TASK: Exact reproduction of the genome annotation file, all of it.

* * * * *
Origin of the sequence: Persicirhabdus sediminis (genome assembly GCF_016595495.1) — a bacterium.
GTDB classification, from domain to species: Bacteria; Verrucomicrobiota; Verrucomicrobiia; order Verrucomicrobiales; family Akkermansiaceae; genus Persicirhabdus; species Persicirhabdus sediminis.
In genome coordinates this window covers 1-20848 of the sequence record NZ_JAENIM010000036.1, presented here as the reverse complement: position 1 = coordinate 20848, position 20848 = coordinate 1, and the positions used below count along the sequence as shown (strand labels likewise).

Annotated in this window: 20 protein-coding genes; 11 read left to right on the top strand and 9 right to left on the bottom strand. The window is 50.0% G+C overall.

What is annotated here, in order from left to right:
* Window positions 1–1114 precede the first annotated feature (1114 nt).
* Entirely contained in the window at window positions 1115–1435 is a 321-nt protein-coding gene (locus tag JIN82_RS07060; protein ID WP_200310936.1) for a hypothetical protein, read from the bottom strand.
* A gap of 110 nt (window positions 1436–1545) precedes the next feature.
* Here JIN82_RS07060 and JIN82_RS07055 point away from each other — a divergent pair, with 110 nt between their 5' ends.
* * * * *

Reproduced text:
Origin of the sequence: Persicirhabdus sediminis (genome assembly GCF_016595495.1) — a bacterium.
GTDB classification, from domain to species: Bacteria; Verrucomicrobiota; Verrucomicrobiia; order Verrucomicrobiales; family Akkermansiaceae; genus Persicirhabdus; species Persicirhabdus sediminis.
In genome coordinates this window covers 1-20848 of the sequence record NZ_JAENIM010000036.1, presented here as the reverse complement: position 1 = coordinate 20848, position 20848 = coordinate 1, and the positions used below count along the sequence as shown (strand labels likewise).

Annotated in this window: 20 protein-coding genes; 11 read left to right on the top strand and 9 right to left on the bottom strand. The window is 50.0% G+C overall.

What is annotated here, in order from left to right:
* Window positions 1–1114 precede the first annotated feature (1114 nt).
* Entirely contained in the window at window positions 1115–1435 is a 321-nt protein-coding gene (locus tag JIN82_RS07060; protein ID WP_200310936.1) for a hypothetical protein, read from the bottom strand.
* A gap of 110 nt (window positions 1436–1545) precedes the next feature.
* Here JIN82_RS07060 and JIN82_RS07055 point away from each other — a divergent pair, with 110 nt between their 5' ends.